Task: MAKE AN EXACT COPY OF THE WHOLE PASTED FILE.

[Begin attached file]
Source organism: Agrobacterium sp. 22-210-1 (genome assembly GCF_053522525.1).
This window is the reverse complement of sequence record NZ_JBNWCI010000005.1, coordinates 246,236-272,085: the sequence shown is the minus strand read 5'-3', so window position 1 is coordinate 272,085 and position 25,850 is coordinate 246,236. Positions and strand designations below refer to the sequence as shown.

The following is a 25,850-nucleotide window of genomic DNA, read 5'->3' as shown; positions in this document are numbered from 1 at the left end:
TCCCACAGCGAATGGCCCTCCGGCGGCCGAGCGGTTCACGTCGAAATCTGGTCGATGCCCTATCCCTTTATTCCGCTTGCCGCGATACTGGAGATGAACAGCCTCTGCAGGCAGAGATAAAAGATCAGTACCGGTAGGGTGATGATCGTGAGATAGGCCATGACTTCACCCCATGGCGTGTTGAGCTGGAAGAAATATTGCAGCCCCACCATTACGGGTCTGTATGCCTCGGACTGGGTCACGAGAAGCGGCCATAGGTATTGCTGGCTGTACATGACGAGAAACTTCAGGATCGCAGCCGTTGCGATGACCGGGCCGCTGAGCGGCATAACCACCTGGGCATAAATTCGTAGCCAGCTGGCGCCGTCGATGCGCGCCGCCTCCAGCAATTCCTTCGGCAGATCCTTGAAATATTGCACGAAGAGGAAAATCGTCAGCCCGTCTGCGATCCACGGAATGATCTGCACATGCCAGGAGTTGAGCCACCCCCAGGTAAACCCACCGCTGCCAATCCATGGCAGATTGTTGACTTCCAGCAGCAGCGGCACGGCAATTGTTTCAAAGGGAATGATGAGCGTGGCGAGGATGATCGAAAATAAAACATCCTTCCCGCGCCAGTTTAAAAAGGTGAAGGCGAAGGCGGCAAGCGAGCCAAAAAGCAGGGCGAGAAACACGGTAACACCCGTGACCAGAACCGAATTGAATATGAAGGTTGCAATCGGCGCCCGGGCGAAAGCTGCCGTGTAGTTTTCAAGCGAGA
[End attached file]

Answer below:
Source organism: Agrobacterium sp. 22-210-1 (genome assembly GCF_053522525.1).
This window is the reverse complement of sequence record NZ_JBNWCI010000005.1, coordinates 246,236-272,085: the sequence shown is the minus strand read 5'-3', so window position 1 is coordinate 272,085 and position 25,850 is coordinate 246,236. Positions and strand designations below refer to the sequence as shown.

The following is a 25,850-nucleotide window of genomic DNA, read 5'->3' as shown; positions in this document are numbered from 1 at the left end:
TCCCACAGCGAATGGCCCTCCGGCGGCCGAGCGGTTCACGTCGAAATCTGGTCGATGCCCTATCCCTTTATTCCGCTTGCCGCGATACTGGAGATGAACAGCCTCTGCAGGCAGAGATAAAAGATCAGTACCGGTAGGGTGATGATCGTGAGATAGGCCATGACTTCACCCCATGGCGTGTTGAGCTGGAAGAAATATTGCAGCCCCACCATTACGGGTCTGTATGCCTCGGACTGGGTCACGAGAAGCGGCCATAGGTATTGCTGGCTGTACATGACGAGAAACTTCAGGATCGCAGCCGTTGCGATGACCGGGCCGCTGAGCGGCATAACCACCTGGGCATAAATTCGTAGCCAGCTGGCGCCGTCGATGCGCGCCGCCTCCAGCAATTCCTTCGGCAGATCCTTGAAATATTGCACGAAGAGGAAAATCGTCAGCCCGTCTGCGATCCACGGAATGATCTGCACATGCCAGGAGTTGAGCCACCCCCAGGTAAACCCACCGCTGCCAATCCATGGCAGATTGTTGACTTCCAGCAGCAGCGGCACGGCAATTGTTTCAAAGGGAATGATGAGCGTGGCGAGGATGATCGAAAATAAAACATCCTTCCCGCGCCAGTTTAAAAAGGTGAAGGCGAAGGCGGCAAGCGAGCCAAAAAGCAGGGCGAGAAACACGGTAACACCCGTGACCAGAACCGAATTGAATATGAAGGTTGCAATCGGCGCCCGGGCGAAAGCTGCCGTGTAGTTTTCAAGCGAGA